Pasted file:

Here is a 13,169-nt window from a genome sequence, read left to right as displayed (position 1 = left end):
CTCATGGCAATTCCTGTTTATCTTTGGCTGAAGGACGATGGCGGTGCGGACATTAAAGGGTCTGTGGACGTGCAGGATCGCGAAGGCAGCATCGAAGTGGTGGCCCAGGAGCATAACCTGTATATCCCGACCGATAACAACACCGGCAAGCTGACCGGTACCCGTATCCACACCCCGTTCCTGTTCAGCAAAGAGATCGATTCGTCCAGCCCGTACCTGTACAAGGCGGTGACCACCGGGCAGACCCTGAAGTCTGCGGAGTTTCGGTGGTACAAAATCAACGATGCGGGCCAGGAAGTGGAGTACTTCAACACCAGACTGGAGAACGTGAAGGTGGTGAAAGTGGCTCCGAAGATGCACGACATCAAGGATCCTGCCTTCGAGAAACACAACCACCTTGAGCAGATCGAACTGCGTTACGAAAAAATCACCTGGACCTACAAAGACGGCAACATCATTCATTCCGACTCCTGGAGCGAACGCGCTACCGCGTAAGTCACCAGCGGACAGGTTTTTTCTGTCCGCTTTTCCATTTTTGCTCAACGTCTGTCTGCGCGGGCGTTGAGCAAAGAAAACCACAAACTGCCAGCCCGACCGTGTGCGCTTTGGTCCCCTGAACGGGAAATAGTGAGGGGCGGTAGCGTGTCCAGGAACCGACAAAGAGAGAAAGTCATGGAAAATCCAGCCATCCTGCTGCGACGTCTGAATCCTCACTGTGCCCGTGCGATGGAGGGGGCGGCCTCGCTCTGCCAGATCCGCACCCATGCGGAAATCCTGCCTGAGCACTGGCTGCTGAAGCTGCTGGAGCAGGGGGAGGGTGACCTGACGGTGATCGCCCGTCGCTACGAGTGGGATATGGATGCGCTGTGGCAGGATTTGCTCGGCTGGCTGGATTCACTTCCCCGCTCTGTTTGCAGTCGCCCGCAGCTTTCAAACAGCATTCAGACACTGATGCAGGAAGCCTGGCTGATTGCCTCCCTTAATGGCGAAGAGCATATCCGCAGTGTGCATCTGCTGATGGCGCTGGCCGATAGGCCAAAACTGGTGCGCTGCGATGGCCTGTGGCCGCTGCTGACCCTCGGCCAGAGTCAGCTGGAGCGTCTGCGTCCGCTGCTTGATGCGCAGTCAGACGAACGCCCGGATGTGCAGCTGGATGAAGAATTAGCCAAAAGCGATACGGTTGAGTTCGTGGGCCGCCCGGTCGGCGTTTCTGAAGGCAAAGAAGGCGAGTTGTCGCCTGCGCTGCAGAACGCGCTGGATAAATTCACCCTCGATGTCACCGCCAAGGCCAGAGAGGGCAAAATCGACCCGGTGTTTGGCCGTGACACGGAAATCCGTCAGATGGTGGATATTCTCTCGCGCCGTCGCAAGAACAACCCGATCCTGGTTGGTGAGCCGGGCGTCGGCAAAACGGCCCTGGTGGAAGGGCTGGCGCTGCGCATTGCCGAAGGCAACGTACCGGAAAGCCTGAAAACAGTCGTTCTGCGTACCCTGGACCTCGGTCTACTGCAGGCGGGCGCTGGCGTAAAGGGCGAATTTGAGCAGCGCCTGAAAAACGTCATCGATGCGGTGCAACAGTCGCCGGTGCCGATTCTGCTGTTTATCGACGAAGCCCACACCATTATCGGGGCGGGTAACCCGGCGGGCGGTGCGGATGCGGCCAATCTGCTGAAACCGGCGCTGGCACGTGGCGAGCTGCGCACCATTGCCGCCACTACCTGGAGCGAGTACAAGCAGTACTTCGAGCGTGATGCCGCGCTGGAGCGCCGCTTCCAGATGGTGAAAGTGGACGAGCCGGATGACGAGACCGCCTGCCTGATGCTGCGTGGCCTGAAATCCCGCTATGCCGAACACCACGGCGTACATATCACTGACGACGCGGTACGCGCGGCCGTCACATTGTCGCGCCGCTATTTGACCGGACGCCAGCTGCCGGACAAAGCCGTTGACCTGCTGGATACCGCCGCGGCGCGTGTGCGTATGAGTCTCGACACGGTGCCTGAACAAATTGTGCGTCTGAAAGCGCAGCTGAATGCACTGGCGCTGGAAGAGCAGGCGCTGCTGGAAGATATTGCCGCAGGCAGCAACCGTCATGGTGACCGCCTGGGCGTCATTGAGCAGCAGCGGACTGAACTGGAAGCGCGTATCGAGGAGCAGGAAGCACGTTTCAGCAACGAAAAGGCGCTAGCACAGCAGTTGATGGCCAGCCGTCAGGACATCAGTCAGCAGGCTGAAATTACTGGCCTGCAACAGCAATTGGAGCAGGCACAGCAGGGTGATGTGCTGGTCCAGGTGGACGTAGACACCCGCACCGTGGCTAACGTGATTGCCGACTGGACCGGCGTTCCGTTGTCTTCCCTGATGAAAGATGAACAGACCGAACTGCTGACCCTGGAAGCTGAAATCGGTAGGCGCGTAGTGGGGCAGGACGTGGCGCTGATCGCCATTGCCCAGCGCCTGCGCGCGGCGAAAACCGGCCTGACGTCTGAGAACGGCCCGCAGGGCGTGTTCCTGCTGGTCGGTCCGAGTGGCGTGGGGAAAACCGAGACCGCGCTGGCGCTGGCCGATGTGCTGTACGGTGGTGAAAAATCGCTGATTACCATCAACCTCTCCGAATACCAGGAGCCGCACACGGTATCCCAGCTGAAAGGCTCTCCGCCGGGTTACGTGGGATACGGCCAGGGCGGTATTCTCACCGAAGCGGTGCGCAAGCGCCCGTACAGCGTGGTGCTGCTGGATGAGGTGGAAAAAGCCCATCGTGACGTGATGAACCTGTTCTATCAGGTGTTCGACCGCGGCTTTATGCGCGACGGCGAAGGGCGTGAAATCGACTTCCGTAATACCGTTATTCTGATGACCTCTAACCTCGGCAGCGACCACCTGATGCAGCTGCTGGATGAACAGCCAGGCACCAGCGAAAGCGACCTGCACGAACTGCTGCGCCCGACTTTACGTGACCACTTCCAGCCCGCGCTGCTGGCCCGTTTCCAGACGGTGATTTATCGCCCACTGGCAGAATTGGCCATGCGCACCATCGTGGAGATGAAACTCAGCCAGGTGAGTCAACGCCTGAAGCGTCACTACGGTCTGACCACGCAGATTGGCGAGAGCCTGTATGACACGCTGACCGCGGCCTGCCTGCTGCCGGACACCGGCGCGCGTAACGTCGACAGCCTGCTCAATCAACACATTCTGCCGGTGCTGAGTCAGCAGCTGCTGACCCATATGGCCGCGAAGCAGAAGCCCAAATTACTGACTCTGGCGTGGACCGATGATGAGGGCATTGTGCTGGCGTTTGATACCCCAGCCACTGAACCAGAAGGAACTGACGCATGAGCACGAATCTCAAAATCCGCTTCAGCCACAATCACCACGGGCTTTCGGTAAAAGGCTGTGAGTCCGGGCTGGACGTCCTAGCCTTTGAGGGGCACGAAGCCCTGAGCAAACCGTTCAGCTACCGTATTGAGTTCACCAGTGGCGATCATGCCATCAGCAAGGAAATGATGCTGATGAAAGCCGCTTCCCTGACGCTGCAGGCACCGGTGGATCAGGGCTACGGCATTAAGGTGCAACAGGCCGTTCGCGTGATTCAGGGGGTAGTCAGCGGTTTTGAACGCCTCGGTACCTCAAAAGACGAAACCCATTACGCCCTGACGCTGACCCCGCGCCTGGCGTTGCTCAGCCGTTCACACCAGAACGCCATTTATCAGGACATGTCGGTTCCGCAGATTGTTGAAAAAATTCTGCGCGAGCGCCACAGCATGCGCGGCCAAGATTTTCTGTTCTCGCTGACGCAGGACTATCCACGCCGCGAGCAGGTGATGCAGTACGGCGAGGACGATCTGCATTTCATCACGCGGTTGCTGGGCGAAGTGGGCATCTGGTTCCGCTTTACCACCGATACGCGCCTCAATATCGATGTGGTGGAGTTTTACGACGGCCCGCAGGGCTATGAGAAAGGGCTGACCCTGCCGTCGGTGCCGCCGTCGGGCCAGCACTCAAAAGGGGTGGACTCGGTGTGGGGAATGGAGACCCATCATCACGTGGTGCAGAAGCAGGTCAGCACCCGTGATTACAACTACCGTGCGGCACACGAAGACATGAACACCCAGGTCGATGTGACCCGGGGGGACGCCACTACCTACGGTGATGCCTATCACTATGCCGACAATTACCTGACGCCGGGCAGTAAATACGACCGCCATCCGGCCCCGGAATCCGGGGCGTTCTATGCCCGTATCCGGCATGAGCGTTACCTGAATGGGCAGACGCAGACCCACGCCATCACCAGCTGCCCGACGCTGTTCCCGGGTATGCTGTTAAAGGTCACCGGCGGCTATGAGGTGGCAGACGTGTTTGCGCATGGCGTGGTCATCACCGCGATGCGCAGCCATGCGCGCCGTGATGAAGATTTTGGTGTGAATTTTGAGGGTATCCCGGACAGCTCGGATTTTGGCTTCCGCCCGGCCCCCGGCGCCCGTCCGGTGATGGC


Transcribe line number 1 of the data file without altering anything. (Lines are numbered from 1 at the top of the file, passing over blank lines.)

Here is a 13,169-nt window from a genome sequence, read left to right as displayed (position 1 = left end):